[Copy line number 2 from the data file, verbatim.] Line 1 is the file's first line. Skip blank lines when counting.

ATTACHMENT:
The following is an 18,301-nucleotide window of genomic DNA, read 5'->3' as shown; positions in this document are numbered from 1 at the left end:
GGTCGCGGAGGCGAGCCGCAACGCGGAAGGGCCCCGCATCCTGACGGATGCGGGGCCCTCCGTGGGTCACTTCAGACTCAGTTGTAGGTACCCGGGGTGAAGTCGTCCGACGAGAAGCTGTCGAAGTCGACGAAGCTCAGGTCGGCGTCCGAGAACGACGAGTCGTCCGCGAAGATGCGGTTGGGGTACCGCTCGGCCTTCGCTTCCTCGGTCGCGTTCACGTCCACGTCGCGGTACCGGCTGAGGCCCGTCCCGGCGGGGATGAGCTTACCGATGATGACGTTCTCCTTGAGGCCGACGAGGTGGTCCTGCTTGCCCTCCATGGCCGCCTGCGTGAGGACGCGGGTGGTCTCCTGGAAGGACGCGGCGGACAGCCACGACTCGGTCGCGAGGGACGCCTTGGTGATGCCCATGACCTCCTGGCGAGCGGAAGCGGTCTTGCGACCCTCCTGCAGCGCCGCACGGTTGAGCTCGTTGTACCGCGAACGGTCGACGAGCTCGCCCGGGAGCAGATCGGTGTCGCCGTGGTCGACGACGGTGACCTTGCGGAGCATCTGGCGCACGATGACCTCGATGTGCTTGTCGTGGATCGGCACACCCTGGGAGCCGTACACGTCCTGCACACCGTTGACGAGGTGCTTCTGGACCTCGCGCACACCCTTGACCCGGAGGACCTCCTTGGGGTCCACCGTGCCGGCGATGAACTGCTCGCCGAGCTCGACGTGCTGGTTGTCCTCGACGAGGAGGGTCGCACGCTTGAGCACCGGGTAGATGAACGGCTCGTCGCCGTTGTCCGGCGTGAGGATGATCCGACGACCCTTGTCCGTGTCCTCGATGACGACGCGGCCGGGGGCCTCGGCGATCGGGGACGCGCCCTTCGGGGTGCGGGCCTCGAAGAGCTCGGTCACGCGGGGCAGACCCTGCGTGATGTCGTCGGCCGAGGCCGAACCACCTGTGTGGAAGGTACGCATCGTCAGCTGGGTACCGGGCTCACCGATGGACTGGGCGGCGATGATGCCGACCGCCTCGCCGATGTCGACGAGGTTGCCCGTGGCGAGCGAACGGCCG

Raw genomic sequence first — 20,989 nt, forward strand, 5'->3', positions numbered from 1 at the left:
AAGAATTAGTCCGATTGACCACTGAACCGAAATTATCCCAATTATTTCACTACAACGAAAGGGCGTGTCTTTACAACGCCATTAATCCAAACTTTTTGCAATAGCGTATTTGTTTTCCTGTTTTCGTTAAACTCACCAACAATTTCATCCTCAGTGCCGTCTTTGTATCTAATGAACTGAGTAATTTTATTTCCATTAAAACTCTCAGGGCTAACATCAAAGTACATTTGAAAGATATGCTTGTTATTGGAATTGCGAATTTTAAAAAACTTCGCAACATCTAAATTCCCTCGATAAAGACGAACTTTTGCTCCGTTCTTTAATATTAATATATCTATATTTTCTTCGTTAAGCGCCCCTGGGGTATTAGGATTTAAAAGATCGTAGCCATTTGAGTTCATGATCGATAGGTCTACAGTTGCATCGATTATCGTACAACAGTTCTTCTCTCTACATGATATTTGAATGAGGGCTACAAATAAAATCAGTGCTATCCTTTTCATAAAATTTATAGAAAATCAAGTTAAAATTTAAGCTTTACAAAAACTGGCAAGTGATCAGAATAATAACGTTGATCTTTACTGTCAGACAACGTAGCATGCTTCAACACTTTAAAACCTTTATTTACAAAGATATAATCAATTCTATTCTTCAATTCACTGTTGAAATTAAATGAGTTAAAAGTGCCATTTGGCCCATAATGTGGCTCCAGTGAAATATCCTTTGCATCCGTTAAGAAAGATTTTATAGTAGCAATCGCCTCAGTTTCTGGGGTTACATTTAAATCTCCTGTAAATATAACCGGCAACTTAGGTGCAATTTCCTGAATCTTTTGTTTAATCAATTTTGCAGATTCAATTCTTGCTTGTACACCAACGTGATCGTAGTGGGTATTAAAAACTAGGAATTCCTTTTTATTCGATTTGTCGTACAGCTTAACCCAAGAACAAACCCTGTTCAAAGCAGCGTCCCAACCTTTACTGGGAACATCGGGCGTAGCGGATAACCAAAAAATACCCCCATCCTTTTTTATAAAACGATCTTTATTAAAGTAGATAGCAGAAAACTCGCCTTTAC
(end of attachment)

GGTCGCGGAGGCGAGCCGCAACGCGGAAGGGCCCCGCATCCTGACGGATGCGGGGCCCTCCGTGGGTCACTTCAGACTCAGTTGTAGGTACCCGGGGTGAAGTCGTCCGACGAGAAGCTGTCGAAGTCGACGAAGCTCAGGTCGGCGTCCGAGAACGACGAGTCGTCCGCGAAGATGCGGTTGGGGTACCGCTCGGCCTTCGCTTCCTCGGTCGCGTTCACGTCCACGTCGCGGTACCGGCTGAGGCCCGTCCCGGCGGGGATGAGCTTACCGATGATGACGTTCTCCTTGAGGCCGACGAGGTGGTCCTGCTTGCCCTCCATGGCCGCCTGCGTGAGGACGCGGGTGGTCTCCTGGAAGGACGCGGCGGACAGCCACGACTCGGTCGCGAGGGACGCCTTGGTGATGCCCATGACCTCCTGGCGAGCGGAAGCGGTCTTGCGACCCTCCTGCAGCGCCGCACGGTTGAGCTCGTTGTACCGCGAACGGTCGACGAGCTCGCCCGGGAGCAGATCGGTGTCGCCGTGGTCGACGACGGTGACCTTGCGGAGCATCTGGCGCACGATGACCTCGATGTGCTTGTCGTGGATCGGCACACCCTGGGAGCCGTACACGTCCTGCACACCGTTGACGAGGTGCTTCTGGACCTCGCGCACACCCTTGACCCGGAGGACCTCCTTGGGGTCCACCGTGCCGGCGATGAACTGCTCGCCGAGCTCGACGTGCTGGTTGTCCTCGACGAGGAGGGTCGCACGCTTGAGCACCGGGTAGATGAACGGCTCGTCGCCGTTGTCCGGCGTGAGGATGATCCGACGACCCTTGTCCGTGTCCTCGATGACGACGCGGCCGGGGGCCTCGGCGATCGGGGACGCGCCCTTCGGGGTGCGGGCCTCGAAGAGCTCGGTCACGCGGGGCAGACCCTGCGTGATGTCGTCGGCCGAGGCCGAACCACCTGTGTGGAAGGTACGCATCGTCAGCTGGGTACCGGGCTCACCGATGGACTGGGCGGCGATGATGCCGACCGCCTCGCCGATGTCGACGAGGTTGCCCGTGGCGAGCGAACGGCCG